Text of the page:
Hiking Catalonia's Montserrat Mountain
Originally posted in August 2015.
The variety of day trips available from a city like Barcelona is almost overwhelming. With beaches to the north and south, and mountains all around, you have your pick of a little bit of everything.
One Sunday in August 2015, my friend Samantha and I took a train one hour northwest of Barcelona to the famed Montserrat Monastery, tucked away in the hills of Monistrol de Montserrat. The train dropped us off at the foot of the mountain where we caught a big yellow cable car five minutes up into the sky.
We had caught the very first train that departed from Barcelona, so at 9:45 a.m., we were among the first people to arrive at the small village. At the foot of the majestic monastery was a cafeteria, a convenience store, a bar, and a souvenir shop, as well as the museum and chapel that were part of the monastery itself. After properly fueling ourselves with cafés con leche and sandwiches, we strolled into the tourism office to select our hike: a two-hour ascent to the highest point of Montserrat known as Sant Jeroni (1,236 meters, or 4,055 feet).
Consisting of mostly stone stairs, our glutes were certainly fired up by the time we arrived to the halfway point. We embraced the empty paths where we enjoyed peace, solitude, and an occasional friendly "hola" from hikers traveling in the opposite direction. The sun was doing its part to warm the earth, but the coolness of the mountain brought a slight chill to the air, much appreciated after the humidity and sweat dripping from the urban streets of Barcelona.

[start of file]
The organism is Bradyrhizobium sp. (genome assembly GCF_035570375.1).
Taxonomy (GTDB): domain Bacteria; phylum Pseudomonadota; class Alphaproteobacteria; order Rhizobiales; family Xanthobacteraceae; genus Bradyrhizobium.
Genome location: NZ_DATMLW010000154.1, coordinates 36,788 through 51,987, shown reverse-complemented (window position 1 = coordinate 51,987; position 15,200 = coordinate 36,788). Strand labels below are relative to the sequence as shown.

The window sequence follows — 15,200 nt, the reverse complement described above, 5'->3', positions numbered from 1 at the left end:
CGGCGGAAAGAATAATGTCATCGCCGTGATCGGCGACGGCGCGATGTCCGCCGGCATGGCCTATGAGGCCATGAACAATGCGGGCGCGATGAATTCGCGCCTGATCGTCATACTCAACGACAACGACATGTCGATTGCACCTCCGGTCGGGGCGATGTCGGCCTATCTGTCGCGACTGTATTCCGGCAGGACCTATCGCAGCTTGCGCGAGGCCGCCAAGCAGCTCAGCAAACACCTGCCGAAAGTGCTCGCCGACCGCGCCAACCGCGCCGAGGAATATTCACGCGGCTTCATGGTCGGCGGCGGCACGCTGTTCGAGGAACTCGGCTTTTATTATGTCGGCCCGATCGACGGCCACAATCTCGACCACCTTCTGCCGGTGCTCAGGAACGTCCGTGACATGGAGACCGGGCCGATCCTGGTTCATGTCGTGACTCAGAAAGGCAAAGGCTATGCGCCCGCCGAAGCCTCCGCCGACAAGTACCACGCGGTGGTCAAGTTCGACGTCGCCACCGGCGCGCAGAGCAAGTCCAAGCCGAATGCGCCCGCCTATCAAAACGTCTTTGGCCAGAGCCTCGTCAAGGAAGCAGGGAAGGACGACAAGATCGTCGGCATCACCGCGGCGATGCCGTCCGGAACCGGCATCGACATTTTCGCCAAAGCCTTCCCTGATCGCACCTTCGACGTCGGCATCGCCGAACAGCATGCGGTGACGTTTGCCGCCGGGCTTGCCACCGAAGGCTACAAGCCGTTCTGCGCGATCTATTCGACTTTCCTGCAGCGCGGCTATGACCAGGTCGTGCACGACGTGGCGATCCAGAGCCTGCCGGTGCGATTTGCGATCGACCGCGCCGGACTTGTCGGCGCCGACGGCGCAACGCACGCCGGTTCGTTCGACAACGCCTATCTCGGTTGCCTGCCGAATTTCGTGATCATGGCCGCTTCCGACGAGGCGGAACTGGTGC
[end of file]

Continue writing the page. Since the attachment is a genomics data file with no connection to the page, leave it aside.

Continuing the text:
Shady, sunny, tree-heavy, bare with open skies, narrow, wide with stone edges; the nature of the trail varied as much as the colors of the tiny lizards we spotted from time to time. The altitude and intense incline of stair after stair meant lots of mini-breaks, but also opportunities to truly absorb our environs of ever-changing vistas.
As we neared the peak, we faced the final few steps, a veritable stairway to heaven. We marched up the last few like Rocky Balboa, but huffing a bit more thanks to slight oxygen deprivation. Welcomed by 360-degree views, from the Pyrenees to the Mediterranean, the land extended for miles. Ant-sized cars crawled along thin strips of slate gray. Turquoise pools brightly flashed from the quilt of green grass. Wispy cirrus strokes caressed the otherwise cloudless sky, leaving plenty of room for the butterball sun and a slight coastal breeze.
The air felt as fresh and warm as a new pair of socks: comfortable and soft, and just breathable enough. Sam and I rewarded ourselves with a photo shoot from as many vantage points as possible, followed by a short sandwich break on the rocks.
With approximately six other human beings at the summit, the moments spent so close to heaven were nothing short of divine.
Lead photo: Montserrat from an airplane, December 2015.